9.2.6 Coaxing Your Network Card to Run Its Fastest

Most Ethernet network cards run at one of two speeds: 10 Mbps (known to geeks and hardware manufacturers as 10Base-T mode) or 100 Mbps (a.k.a., 100Base-T mode). The cards are set to automatically sense your network's speed and switch to the appropriate mode. But they don't always successfully make the leap, which means you have to give them a nudge.

To make your network card work at a higher speed:

  1. Run your PC's Device Manager by typing devmgmt.msc at the command prompt (choose Start Run and type in cmd ) .

    The Device Manager is a tool that helps troubleshoot a variety of hardware problems. For more tips about using it, turn to Section 10.1.1.

  2. Click the + button next to Network adapters, and highlight the adapter you want to force into 100Base-T mode .

    If you have a wireless network card as well as a wired network card, make sure you choose the wired one (wireless cards can't run as fast as 100 Mbps).

  3. Choose Properties Advanced to open the Adapter Properties dialog box .

    Under Connection Type or Media Type, change the value from Autosense to 100 Mbps, and click OK.

    You should now get the higher connection speed on your network.

9.2.7 Optimizing Your Router

The heart of a home network is a router , an inexpensive piece of hardware that connects multiple PCs to each other and to a modem. Your router's out-of-the-box settings don't always offer you the best performance possible. For instance, what happens if somebody else has setup your network and forgotten to change the manufacturer's default password? You don't have to be the head of Homeland Security to know that's not a good thing.

Here're a few tweaks for happiest networking:

9.2.7.1 Keeping your connection alive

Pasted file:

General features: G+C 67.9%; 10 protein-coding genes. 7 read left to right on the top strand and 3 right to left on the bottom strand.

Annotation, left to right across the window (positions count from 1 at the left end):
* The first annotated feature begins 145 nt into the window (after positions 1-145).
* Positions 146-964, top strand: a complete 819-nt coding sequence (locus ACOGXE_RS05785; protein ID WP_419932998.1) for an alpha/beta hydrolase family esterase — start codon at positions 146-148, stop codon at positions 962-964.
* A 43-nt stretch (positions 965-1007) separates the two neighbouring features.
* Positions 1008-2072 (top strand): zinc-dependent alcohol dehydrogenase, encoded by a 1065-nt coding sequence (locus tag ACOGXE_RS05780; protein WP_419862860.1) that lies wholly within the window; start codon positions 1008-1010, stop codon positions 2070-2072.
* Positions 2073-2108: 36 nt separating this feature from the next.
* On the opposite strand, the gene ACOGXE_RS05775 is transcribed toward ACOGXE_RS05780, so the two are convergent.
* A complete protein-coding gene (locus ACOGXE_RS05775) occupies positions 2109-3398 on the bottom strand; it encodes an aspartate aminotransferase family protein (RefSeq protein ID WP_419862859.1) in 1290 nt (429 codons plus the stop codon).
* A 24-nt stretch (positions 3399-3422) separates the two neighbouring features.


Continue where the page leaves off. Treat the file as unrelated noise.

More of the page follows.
Some ISPs disconnect you from the Internet if you haven't used your connection for a certain amount of time. Fortunately there are a few ways to prevent this from happening:

  • Connect on Demand . Turn this setting on to automatically re-establish your Internet connection if it drops .

  • Maximum Idle Time . Set this setting to 0. Now your router maintains an Internet connection, regardless of how long it's been since you last used your PC.

  • Keep Alive . Set this setting to "on." It's another way of maintaining a constant Internet connection, even if your PC is idle.

9.2.7.2 Changing your router's password

Most routers require a password in order to use the Administrator account, which gives you control over how the router works. Most routers come with a default password ‚ for example, Linksys routers typically ship with the preset password "admin." Since that's not particularly tough to guess, and anyone who's bought a Linksys router now knows it, you should change the password by clicking the Password tab and following the directions there. Otherwise, someone else could take control of your router ‚ and lock you out of your own network.


Note: If you have a DSL connection, the MTU (Maximum Transmission Unit) setting on your router is important. It determines the size of each packet of information sent to and from your network. (When you send data over the Internet, it gets broken into pieces called packets: these packets often travel separately and are then reunited when an email message, Web page, or file reaches its destination.) As a general rule, DSL users should use a value of 1492 for their MTU.
UP TO SPEED
Measuring Your Network's Speed

Curious or concerned about your network speed? You can test it out easily ‚ and it's a good idea to do so, especially if you think it's slowing down. A sluggish network could be a sign of trouble.

A good way to go is the free Qcheck network performance program, available from http://www. netiq .com/qcheck. In order for it to work, you first have to install this program on two or more PCs on your network. Once you've done that, you can check your network speed in a variety of ways.

One option is to test data throughput , which measures how fast data travels across your network. Another measure you can check is response time , which measures how quickly a computer on the network responds to a signal from another computer.

Test your network a couple of times over a few days or weeks to see if it's maintaining speed. If it's slipping, start diagnosing the problem (Section 9.3.3).


9.2.8 Sharing Files on a Network

One of the advantages of being on a network is that you can easily share files and folders with other people. Here's how: